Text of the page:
In light of recent events, I thought it good to adapt and republish the following articles written by Rev. Timothy Tow for our comfort and benefit.

“… and by it he being dead yet speaketh” (Heb. 11:4)

As for those considering serving in the full-time ministry of the Word, may Luke 9:62 always be in our minds and hearts. “And Jesus said unto him, No man, having put his hand to the plough, and looking back, is fit for the kingdom of God.” Those who serve the Lord honourably will have no lack, for God is our divine paymaster. “If any man serve me, let him follow me; and where I am, there shall also my servant be: if any man serve me, him will my Father honour.” (Jn. 12:26 KJV)

God bless all readers.

Lovingly in Christ,
Preacher Clement Chew


(Adapted from The Clock of the Sevenfold Will of God by Timothy Tow)

In studying what theologians have called the permissive will of God, there is no better example that I can find than the example of Job.

“Now there was a day when the sons of God came to present themselves before the LORD, and Satan came also among them. And the LORD said unto Satan, Whence comest thou? Then Satan answered the LORD, and said, From going to and fro in the earth, and from walking up and down in it. And the LORD said unto Satan, Hast thou considered my servant Job, that there is none like him in the earth, a perfect and an upright man, one that feareth God, and escheweth evil? Then Satan answered the LORD, and said, Doth Job fear God for nought? Hast not thou made an hedge about him, and about his house, and about all that he hath on every side? thou hast blessed the work of his hands, and his substance is in-creased in the land. But put forth thine hand now, and touch all that he hath, and he will curse thee to thy face. And the LORD said unto Satan, Behold, all that he hath is in thy power; only upon himself put not forth thine hand. So Satan went forth from the presence of the LORD.” (Job 1:6-12 KJV)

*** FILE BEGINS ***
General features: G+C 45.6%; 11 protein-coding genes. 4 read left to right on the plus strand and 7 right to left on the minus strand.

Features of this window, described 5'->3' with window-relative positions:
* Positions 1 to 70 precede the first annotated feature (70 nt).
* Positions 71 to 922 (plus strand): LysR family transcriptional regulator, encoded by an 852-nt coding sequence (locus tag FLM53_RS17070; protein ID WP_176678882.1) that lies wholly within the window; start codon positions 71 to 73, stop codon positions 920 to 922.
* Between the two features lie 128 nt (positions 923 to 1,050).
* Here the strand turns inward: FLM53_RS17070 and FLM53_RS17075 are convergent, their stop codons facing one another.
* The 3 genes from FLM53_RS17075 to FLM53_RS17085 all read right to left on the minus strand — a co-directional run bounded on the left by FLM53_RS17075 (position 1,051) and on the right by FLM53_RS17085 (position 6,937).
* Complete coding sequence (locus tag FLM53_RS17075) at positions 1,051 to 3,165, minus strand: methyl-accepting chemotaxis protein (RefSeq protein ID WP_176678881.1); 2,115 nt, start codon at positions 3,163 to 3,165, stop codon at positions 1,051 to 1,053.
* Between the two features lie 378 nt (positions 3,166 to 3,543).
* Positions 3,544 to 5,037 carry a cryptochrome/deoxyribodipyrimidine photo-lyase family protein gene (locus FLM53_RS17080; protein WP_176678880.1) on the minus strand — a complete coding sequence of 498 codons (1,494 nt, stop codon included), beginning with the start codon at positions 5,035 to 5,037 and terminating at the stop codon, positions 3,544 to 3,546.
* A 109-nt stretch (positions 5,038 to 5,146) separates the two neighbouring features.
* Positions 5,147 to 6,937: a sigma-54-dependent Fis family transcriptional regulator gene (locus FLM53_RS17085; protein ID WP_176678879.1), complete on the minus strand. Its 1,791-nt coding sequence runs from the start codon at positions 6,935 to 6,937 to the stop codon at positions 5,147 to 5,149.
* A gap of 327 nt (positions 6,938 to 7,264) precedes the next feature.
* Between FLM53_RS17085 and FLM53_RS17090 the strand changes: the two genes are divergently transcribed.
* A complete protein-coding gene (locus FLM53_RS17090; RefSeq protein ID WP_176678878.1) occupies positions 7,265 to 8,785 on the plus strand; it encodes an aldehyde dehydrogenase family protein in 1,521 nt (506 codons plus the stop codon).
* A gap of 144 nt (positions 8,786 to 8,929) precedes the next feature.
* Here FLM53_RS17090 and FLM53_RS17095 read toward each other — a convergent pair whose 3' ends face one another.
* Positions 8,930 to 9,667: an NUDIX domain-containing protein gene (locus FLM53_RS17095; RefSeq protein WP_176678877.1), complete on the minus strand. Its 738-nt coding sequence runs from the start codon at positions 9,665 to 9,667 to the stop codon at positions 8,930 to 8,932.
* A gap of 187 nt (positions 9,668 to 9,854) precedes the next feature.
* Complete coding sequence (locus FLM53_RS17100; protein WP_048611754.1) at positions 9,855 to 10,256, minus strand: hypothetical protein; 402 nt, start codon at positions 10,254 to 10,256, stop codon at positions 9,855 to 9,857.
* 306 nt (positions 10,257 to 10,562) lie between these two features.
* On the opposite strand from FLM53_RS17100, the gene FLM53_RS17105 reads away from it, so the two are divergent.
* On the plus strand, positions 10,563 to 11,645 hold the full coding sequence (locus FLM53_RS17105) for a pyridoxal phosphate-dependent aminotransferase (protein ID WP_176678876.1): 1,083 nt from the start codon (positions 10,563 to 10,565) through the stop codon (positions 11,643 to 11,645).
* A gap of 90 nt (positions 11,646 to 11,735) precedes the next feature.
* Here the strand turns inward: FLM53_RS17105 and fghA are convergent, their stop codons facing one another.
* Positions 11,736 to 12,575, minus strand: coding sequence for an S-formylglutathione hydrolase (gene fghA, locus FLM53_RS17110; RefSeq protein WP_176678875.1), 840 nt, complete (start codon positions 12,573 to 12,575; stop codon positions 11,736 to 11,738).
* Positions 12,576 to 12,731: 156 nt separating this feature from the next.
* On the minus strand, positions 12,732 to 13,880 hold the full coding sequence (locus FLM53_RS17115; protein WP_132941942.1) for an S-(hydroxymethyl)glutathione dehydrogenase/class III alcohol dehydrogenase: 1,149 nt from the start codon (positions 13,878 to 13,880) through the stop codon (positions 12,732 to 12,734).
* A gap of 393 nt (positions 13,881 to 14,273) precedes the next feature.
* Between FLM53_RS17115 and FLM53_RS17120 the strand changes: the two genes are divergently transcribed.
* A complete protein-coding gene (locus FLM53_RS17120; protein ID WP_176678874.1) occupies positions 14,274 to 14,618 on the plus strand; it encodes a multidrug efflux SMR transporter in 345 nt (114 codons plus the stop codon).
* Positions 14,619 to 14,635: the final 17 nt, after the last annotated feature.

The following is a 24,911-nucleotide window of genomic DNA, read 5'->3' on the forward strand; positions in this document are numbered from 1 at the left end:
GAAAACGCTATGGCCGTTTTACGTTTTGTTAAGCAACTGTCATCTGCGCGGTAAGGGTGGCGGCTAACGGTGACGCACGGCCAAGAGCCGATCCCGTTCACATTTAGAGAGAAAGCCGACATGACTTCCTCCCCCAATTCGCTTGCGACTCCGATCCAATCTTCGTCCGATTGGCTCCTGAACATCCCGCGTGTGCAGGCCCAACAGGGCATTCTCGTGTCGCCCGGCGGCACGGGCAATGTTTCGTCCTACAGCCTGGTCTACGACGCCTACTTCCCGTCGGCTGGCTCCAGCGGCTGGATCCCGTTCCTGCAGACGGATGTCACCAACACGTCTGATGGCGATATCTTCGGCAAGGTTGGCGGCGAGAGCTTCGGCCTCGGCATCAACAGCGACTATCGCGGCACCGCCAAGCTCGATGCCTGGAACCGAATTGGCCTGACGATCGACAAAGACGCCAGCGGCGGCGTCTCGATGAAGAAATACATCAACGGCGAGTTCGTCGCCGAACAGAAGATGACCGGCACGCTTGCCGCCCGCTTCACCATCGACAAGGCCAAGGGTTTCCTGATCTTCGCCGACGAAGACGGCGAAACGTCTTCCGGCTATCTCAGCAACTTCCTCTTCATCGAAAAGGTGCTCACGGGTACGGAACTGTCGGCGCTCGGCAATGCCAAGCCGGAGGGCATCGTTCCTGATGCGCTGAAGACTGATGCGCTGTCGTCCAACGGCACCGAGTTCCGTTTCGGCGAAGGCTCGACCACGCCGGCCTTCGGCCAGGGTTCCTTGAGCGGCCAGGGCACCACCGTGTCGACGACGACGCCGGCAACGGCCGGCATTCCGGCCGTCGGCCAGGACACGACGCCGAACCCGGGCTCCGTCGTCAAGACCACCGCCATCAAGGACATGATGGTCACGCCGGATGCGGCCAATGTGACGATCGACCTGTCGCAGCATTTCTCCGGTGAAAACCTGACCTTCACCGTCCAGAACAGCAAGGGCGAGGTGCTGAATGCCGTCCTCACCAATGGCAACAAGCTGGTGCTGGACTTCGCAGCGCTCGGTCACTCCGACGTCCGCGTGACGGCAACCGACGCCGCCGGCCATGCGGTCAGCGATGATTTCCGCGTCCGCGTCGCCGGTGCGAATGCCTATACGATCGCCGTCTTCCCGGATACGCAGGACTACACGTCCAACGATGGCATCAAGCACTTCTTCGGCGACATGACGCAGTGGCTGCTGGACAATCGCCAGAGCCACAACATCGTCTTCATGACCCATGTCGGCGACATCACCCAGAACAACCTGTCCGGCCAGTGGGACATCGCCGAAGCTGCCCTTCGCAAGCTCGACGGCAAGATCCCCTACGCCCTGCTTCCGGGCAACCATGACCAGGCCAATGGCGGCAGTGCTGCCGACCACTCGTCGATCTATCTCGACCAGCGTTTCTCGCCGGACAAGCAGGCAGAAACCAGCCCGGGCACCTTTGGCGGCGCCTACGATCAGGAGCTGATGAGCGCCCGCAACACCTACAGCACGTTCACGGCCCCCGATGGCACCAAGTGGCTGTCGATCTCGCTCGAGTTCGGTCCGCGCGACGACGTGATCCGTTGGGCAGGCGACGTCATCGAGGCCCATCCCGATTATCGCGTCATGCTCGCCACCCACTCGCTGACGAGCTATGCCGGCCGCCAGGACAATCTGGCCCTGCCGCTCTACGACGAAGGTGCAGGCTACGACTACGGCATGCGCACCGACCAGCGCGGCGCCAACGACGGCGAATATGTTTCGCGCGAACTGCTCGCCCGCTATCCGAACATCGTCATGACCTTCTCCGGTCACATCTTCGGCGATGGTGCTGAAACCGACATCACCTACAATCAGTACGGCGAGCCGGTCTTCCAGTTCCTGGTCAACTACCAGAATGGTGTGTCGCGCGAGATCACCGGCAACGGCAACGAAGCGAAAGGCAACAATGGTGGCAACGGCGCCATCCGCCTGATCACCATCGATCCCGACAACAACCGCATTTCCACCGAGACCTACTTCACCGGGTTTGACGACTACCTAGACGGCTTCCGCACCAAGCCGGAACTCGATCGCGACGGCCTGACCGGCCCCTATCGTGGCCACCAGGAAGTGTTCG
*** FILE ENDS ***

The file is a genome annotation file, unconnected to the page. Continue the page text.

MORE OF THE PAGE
Armed with the permission of the Lord to wreak havoc on Job’s house and riches but not on his life, Satan instigated the Sabeans and Chaldeans to rob and plunder Job’s children, oxen and asses. This was followed by fire fallen from heaven that burnt up their sheep and servants. Finally, when the sons and daughters were eating in their elder’s brother’s house, there came a whirlwind from the wilderness that tore through their banqueting house and left them all dead. When all this was reported to Job, he said not a word against God. Instead, he fell to the ground and worshipped. “And said, Naked came I out of my mother’s womb, and naked shall I return thither: the LORD gave, and the LORD hath taken away; blessed be the name of the LORD.” (Job 1:21 KJV)

When God gave Satan permission to afflict Job further with boils, his wife taunted him to curse God and die. Job did not flinch. “In all these did not Job sin with his lips” (Job 2:10 KJV).

Did the Lord know all the calamities that befell Job when He gave Satan permission to test Job? Of course, He did. All the more He knew Job would pass the test with flying colours. Job’s trust in the Lord under any circumstances was amply vindicated.

Twenty-five years ago, the Lord tested me with a trauma that brought me back to Job. The Lord took away my wife and youngest daughter in a mo-tor accident that involved 50 Lifers heading towards Cameron Highlands. This was Easter Monday, 1965. Though it shocked me white, the grace of God sustained me. The Words of Job came to comfort and strengthen me in the hour of darkest gloom. “The LORD gave and the LORD hath taken away; blessed be the Name of the LORD” (Job 1:21). I had no doubt that this tragedy had come by His permissive will. He would work out good from evil. I see this more clearly now after 25 years.

God purposely allowed the evil to come that good might result. And did God not reward Job with another family of seven sons and three daughters, and goods and animals twofold? Job was rewarded further with 140 years of life, living through four generations.

How comforting is the doctrine of the permissive will of God, of a God who brings good out of evil! So could Joseph in his old age forgive his brothers who out of a wicked heart sold him to Egypt. But God used their wrath to bring up His praise (Ps. 76:10). “But as for you, ye thought evil against me; but God meant it unto good, to bring to pass, as it is this day, to save much people alive.” (Gen. 50:20 KJV)